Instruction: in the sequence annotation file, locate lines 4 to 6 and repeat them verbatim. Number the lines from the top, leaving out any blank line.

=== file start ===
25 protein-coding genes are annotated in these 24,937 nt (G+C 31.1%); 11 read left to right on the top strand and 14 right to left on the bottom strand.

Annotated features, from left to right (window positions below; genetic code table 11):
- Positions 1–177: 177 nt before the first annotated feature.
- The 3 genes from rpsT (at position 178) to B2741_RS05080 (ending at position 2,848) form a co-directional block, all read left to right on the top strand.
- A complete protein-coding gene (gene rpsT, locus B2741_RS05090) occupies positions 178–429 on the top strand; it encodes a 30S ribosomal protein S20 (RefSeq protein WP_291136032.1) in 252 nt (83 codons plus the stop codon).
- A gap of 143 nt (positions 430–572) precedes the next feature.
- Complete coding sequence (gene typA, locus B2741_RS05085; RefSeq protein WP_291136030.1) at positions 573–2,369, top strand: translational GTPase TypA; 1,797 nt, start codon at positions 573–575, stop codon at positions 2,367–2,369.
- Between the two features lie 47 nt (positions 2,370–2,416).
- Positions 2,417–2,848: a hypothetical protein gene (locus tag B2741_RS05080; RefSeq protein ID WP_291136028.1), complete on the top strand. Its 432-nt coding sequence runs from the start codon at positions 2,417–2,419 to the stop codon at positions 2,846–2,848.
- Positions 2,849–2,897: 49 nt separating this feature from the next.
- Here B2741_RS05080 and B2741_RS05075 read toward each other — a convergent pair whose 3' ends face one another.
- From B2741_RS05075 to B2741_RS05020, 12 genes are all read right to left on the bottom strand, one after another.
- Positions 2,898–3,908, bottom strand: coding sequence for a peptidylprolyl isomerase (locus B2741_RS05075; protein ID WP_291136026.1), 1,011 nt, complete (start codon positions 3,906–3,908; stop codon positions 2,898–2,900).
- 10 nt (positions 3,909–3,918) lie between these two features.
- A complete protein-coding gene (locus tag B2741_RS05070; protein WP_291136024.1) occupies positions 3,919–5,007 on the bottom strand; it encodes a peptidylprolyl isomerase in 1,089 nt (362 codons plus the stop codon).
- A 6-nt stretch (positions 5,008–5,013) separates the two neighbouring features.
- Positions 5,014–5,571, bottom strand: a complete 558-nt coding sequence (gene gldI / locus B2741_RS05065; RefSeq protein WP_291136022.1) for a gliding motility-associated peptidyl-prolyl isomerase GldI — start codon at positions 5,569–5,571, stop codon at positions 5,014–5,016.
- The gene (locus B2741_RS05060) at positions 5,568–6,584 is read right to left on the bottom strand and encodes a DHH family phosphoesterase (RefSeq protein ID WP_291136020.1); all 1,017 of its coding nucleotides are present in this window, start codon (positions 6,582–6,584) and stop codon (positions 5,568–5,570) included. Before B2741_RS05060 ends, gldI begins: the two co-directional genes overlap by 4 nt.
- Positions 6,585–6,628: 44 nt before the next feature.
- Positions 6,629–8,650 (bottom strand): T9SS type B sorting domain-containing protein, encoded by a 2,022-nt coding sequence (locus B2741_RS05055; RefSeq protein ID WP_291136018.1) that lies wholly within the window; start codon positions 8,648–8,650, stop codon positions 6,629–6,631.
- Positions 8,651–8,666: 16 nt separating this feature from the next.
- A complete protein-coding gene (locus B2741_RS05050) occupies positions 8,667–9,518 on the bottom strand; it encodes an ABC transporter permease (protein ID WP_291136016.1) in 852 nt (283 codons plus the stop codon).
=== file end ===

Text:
- The 3 genes from rpsT (at position 178) to B2741_RS05080 (ending at position 2,848) form a co-directional block, all read left to right on the top strand.
- A complete protein-coding gene (gene rpsT, locus B2741_RS05090) occupies positions 178–429 on the top strand; it encodes a 30S ribosomal protein S20 (RefSeq protein WP_291136032.1) in 252 nt (83 codons plus the stop codon).
- A gap of 143 nt (positions 430–572) precedes the next feature.